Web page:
December 6, 2022

 

Singapore chicken supplies low and prices up after lifting of Malaysia export ban

 
 


Chicken sellers in Singapore said their earnings are affected by higher poultry prices and low supplies, seven weeks after neighbouring Malaysia lifted its ban on chicken exports, The Straits Times reported.

 

The sellers said earnings have not returned to pre-export ban levels as the profit margin per bird remains the same but supplies remain low.

 

In October, Malaysia announced that 1.8 million broiler chickens will be shipped to Singapore per month, half of what Singapore had been importing before the ban took effect on June 1.

 

Larger broiler chickens make up the majority of Singapore's typical imports from Malaysia.

 

Grace Fu, Singapore’s Minister for Sustainability and the Environment, said that supply is steady. The quantity of broiler chickens imported from Malaysia since the ban's lifting was not made public by the speaker.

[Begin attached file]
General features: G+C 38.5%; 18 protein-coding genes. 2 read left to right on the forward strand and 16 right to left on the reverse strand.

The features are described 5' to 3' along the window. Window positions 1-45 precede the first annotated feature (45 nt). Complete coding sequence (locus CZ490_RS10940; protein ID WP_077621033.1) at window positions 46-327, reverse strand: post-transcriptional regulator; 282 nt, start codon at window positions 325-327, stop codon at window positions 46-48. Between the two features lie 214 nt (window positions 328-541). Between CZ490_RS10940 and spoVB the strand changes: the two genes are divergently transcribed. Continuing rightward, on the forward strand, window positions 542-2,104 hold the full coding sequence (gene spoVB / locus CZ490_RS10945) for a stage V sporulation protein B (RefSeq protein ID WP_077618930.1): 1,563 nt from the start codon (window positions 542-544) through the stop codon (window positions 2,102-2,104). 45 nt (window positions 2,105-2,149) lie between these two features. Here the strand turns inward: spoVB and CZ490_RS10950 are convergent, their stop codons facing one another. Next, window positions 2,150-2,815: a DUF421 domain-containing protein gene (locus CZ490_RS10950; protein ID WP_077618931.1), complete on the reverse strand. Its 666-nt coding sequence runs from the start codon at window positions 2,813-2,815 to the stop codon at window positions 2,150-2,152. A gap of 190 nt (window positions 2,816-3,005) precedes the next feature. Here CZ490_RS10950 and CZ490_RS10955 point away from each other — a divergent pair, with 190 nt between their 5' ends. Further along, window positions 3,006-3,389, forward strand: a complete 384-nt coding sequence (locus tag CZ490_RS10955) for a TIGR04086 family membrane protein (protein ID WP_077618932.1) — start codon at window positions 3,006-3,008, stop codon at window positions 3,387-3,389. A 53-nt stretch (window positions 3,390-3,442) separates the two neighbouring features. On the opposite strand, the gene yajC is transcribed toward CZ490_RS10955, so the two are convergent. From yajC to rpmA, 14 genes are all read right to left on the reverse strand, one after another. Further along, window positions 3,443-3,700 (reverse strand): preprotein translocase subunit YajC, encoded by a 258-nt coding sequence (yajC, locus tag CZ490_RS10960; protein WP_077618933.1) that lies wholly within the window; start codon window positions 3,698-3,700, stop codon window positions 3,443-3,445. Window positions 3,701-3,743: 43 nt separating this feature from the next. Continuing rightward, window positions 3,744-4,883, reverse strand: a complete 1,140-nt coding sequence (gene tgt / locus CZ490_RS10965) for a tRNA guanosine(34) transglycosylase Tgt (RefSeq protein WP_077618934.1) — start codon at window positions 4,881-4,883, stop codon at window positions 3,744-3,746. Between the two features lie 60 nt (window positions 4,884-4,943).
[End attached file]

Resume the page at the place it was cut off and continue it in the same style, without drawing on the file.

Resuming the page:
Chicken vendors reported receiving fewer birds than in the past and that customers who still visit their stores are purchasing less due to the higher prices.

 

Peter Toh, who operates Heng Huat Fresh Chicken at Ghim Moh Market, said he only profits SGD 1.20 (~US$0.89; SGD 1 = US$0.74)per kg of chicken sold, so he earns less if he cannot sell as many birds. Before the ban, he purchased chicken at SGD 4.50 (~US$3.34) per kg but now pays about SGD 6.80 (~US$5.05) per kg. He currently sells chicken at SGD 8 (~US$5.94).

 

Tan Chow Yong, who runs a store at Bedok 85 Market, said he used to purchase several hundred broiler chickens daily from his suppliers before the ban was implemented, but now only orders about 70 birds because there are fewer customers buying.

He doubts his suppliers will be able to fulfil a larger order.

 

-        The Straits Times

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